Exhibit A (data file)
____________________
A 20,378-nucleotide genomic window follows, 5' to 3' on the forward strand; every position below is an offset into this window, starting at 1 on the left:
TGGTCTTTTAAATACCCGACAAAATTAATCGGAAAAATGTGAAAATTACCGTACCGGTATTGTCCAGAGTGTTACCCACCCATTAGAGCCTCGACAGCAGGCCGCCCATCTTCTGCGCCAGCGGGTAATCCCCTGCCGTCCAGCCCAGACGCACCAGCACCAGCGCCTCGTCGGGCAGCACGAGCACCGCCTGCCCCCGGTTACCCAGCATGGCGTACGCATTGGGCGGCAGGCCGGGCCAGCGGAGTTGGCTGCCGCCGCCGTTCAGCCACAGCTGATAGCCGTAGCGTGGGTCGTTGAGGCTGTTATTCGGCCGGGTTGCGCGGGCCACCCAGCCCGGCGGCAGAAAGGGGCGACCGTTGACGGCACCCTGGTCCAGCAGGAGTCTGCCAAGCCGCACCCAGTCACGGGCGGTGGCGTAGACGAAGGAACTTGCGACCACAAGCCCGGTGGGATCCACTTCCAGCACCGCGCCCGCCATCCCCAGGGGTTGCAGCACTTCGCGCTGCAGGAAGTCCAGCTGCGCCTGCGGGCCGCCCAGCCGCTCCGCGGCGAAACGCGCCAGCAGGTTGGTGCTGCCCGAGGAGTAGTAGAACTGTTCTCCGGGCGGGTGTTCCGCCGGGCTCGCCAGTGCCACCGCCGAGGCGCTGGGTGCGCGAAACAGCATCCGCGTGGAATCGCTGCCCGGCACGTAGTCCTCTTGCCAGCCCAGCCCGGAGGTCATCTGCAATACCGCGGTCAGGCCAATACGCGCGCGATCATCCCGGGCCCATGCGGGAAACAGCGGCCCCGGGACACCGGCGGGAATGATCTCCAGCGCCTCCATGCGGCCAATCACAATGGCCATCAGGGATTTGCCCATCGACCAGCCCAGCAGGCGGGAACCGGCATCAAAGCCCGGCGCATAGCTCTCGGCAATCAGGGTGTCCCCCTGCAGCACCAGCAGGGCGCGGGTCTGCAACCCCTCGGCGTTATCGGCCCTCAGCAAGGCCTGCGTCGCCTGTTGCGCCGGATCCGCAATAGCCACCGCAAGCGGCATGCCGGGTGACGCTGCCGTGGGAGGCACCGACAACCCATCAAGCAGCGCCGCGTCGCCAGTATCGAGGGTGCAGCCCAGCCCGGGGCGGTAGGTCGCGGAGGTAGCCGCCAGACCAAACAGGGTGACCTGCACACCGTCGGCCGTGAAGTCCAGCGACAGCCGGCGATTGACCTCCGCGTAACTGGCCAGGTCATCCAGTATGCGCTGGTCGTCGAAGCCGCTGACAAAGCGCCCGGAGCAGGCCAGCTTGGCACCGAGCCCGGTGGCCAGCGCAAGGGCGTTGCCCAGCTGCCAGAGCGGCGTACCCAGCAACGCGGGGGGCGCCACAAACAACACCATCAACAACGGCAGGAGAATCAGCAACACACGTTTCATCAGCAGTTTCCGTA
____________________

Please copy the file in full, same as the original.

A 20,378-nucleotide genomic window follows, 5' to 3' on the forward strand; every position below is an offset into this window, starting at 1 on the left:
TGGTCTTTTAAATACCCGACAAAATTAATCGGAAAAATGTGAAAATTACCGTACCGGTATTGTCCAGAGTGTTACCCACCCATTAGAGCCTCGACAGCAGGCCGCCCATCTTCTGCGCCAGCGGGTAATCCCCTGCCGTCCAGCCCAGACGCACCAGCACCAGCGCCTCGTCGGGCAGCACGAGCACCGCCTGCCCCCGGTTACCCAGCATGGCGTACGCATTGGGCGGCAGGCCGGGCCAGCGGAGTTGGCTGCCGCCGCCGTTCAGCCACAGCTGATAGCCGTAGCGTGGGTCGTTGAGGCTGTTATTCGGCCGGGTTGCGCGGGCCACCCAGCCCGGCGGCAGAAAGGGGCGACCGTTGACGGCACCCTGGTCCAGCAGGAGTCTGCCAAGCCGCACCCAGTCACGGGCGGTGGCGTAGACGAAGGAACTTGCGACCACAAGCCCGGTGGGATCCACTTCCAGCACCGCGCCCGCCATCCCCAGGGGTTGCAGCACTTCGCGCTGCAGGAAGTCCAGCTGCGCCTGCGGGCCGCCCAGCCGCTCCGCGGCGAAACGCGCCAGCAGGTTGGTGCTGCCCGAGGAGTAGTAGAACTGTTCTCCGGGCGGGTGTTCCGCCGGGCTCGCCAGTGCCACCGCCGAGGCGCTGGGTGCGCGAAACAGCATCCGCGTGGAATCGCTGCCCGGCACGTAGTCCTCTTGCCAGCCCAGCCCGGAGGTCATCTGCAATACCGCGGTCAGGCCAATACGCGCGCGATCATCCCGGGCCCATGCGGGAAACAGCGGCCCCGGGACACCGGCGGGAATGATCTCCAGCGCCTCCATGCGGCCAATCACAATGGCCATCAGGGATTTGCCCATCGACCAGCCCAGCAGGCGGGAACCGGCATCAAAGCCCGGCGCATAGCTCTCGGCAATCAGGGTGTCCCCCTGCAGCACCAGCAGGGCGCGGGTCTGCAACCCCTCGGCGTTATCGGCCCTCAGCAAGGCCTGCGTCGCCTGTTGCGCCGGATCCGCAATAGCCACCGCAAGCGGCATGCCGGGTGACGCTGCCGTGGGAGGCACCGACAACCCATCAAGCAGCGCCGCGTCGCCAGTATCGAGGGTGCAGCCCAGCCCGGGGCGGTAGGTCGCGGAGGTAGCCGCCAGACCAAACAGGGTGACCTGCACACCGTCGGCCGTGAAGTCCAGCGACAGCCGGCGATTGACCTCCGCGTAACTGGCCAGGTCATCCAGTATGCGCTGGTCGTCGAAGCCGCTGACAAAGCGCCCGGAGCAGGCCAGCTTGGCACCGAGCCCGGTGGCCAGCGCAAGGGCGTTGCCCAGCTGCCAGAGCGGCGTACCCAGCAACGCGGGGGGCGCCACAAACAACACCATCAACAACGGCAGGAGAATCAGCAACACACGTTTCATCAGCAGTTTCCGTA